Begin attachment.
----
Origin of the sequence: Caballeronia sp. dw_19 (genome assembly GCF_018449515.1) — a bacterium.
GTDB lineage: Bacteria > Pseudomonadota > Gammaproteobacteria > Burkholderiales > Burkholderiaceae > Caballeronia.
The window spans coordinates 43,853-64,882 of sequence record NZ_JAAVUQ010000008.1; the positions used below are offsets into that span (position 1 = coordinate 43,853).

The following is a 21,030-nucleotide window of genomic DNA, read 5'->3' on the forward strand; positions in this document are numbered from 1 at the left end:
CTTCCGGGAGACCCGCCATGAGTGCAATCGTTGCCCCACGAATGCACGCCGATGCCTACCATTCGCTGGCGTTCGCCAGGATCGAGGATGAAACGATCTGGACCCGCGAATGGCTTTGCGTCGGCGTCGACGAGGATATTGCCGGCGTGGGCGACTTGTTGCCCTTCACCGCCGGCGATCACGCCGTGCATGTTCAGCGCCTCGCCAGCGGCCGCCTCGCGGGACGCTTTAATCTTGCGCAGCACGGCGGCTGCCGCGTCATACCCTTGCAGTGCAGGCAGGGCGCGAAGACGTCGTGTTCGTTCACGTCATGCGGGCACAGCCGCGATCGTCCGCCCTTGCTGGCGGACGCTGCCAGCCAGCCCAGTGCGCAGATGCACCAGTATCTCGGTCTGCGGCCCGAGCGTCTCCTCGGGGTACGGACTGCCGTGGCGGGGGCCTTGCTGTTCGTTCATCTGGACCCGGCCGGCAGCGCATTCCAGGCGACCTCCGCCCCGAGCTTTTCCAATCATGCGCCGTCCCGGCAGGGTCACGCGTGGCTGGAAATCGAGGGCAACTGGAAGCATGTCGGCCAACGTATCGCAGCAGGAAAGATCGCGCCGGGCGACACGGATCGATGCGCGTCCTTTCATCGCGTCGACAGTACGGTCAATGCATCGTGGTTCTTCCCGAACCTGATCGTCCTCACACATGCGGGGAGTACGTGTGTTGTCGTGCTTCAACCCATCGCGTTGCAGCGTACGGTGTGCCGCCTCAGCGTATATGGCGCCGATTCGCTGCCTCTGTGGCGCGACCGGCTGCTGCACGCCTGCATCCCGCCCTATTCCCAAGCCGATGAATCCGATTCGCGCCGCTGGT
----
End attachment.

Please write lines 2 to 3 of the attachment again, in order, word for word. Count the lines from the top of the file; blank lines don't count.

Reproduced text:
GTDB lineage: Bacteria > Pseudomonadota > Gammaproteobacteria > Burkholderiales > Burkholderiaceae > Caballeronia.
The window spans coordinates 43,853-64,882 of sequence record NZ_JAAVUQ010000008.1; the positions used below are offsets into that span (position 1 = coordinate 43,853).